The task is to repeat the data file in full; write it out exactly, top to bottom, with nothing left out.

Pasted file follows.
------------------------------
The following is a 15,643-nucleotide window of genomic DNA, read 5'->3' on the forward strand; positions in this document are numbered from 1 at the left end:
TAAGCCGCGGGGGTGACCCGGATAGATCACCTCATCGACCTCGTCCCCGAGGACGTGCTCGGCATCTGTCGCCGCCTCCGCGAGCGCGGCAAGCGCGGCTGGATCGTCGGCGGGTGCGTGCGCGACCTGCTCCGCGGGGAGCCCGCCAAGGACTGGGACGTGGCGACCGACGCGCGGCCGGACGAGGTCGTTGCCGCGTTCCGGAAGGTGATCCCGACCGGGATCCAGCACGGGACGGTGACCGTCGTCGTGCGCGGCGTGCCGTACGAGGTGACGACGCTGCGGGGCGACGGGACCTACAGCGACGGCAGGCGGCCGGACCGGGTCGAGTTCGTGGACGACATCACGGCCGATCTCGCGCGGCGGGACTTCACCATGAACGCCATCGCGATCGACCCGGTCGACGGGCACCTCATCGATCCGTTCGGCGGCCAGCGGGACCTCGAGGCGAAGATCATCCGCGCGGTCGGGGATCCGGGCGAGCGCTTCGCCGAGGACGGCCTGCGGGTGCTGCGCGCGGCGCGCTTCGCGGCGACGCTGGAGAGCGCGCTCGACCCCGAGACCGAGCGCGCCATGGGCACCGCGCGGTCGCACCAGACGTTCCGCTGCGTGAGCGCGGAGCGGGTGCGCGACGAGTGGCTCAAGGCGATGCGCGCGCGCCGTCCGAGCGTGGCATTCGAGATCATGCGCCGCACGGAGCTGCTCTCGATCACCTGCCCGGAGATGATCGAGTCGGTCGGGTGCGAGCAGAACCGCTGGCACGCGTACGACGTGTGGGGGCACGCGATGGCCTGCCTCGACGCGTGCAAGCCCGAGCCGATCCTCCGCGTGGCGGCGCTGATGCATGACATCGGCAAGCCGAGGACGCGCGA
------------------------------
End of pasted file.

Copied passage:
The following is a 15,643-nucleotide window of genomic DNA, read 5'->3' on the forward strand; positions in this document are numbered from 1 at the left end:
TAAGCCGCGGGGGTGACCCGGATAGATCACCTCATCGACCTCGTCCCCGAGGACGTGCTCGGCATCTGTCGCCGCCTCCGCGAGCGCGGCAAGCGCGGCTGGATCGTCGGCGGGTGCGTGCGCGACCTGCTCCGCGGGGAGCCCGCCAAGGACTGGGACGTGGCGACCGACGCGCGGCCGGACGAGGTCGTTGCCGCGTTCCGGAAGGTGATCCCGACCGGGATCCAGCACGGGACGGTGACCGTCGTCGTGCGCGGCGTGCCGTACGAGGTGACGACGCTGCGGGGCGACGGGACCTACAGCGACGGCAGGCGGCCGGACCGGGTCGAGTTCGTGGACGACATCACGGCCGATCTCGCGCGGCGGGACTTCACCATGAACGCCATCGCGATCGACCCGGTCGACGGGCACCTCATCGATCCGTTCGGCGGCCAGCGGGACCTCGAGGCGAAGATCATCCGCGCGGTCGGGGATCCGGGCGAGCGCTTCGCCGAGGACGGCCTGCGGGTGCTGCGCGCGGCGCGCTTCGCGGCGACGCTGGAGAGCGCGCTCGACCCCGAGACCGAGCGCGCCATGGGCACCGCGCGGTCGCACCAGACGTTCCGCTGCGTGAGCGCGGAGCGGGTGCGCGACGAGTGGCTCAAGGCGATGCGCGCGCGCCGTCCGAGCGTGGCATTCGAGATCATGCGCCGCACGGAGCTGCTCTCGATCACCTGCCCGGAGATGATCGAGTCGGTCGGGTGCGAGCAGAACCGCTGGCACGCGTACGACGTGTGGGGGCACGCGATGGCCTGCCTCGACGCGTGCAAGCCCGAGCCGATCCTCCGCGTGGCGGCGCTGATGCATGACATCGGCAAGCCGAGGACGCGCGA